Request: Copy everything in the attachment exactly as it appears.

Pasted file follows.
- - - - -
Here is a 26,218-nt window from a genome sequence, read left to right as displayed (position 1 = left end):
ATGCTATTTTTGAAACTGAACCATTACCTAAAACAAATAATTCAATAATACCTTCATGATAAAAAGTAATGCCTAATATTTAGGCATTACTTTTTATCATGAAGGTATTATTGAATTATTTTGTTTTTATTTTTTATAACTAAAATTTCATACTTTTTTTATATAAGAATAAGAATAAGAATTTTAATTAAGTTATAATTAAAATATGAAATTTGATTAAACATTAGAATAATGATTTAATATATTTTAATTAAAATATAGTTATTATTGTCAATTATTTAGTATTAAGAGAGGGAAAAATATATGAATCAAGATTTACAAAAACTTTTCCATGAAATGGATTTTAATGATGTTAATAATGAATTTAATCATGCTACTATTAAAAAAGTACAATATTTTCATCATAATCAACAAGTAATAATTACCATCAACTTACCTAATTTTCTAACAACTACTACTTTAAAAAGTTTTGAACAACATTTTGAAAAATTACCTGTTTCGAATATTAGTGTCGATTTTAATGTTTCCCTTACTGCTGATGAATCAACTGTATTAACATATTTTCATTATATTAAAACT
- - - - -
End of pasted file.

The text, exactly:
Here is a 26,218-nt window from a genome sequence, read left to right as displayed (position 1 = left end):
ATGCTATTTTTGAAACTGAACCATTACCTAAAACAAATAATTCAATAATACCTTCATGATAAAAAGTAATGCCTAATATTTAGGCATTACTTTTTATCATGAAGGTATTATTGAATTATTTTGTTTTTATTTTTTATAACTAAAATTTCATACTTTTTTTATATAAGAATAAGAATAAGAATTTTAATTAAGTTATAATTAAAATATGAAATTTGATTAAACATTAGAATAATGATTTAATATATTTTAATTAAAATATAGTTATTATTGTCAATTATTTAGTATTAAGAGAGGGAAAAATATATGAATCAAGATTTACAAAAACTTTTCCATGAAATGGATTTTAATGATGTTAATAATGAATTTAATCATGCTACTATTAAAAAAGTACAATATTTTCATCATAATCAACAAGTAATAATTACCATCAACTTACCTAATTTTCTAACAACTACTACTTTAAAAAGTTTTGAACAACATTTTGAAAAATTACCTGTTTCGAATATTAGTGTCGATTTTAATGTTTCCCTTACTGCTGATGAATCAACTGTATTAACATATTTTCATTATATTAAAACT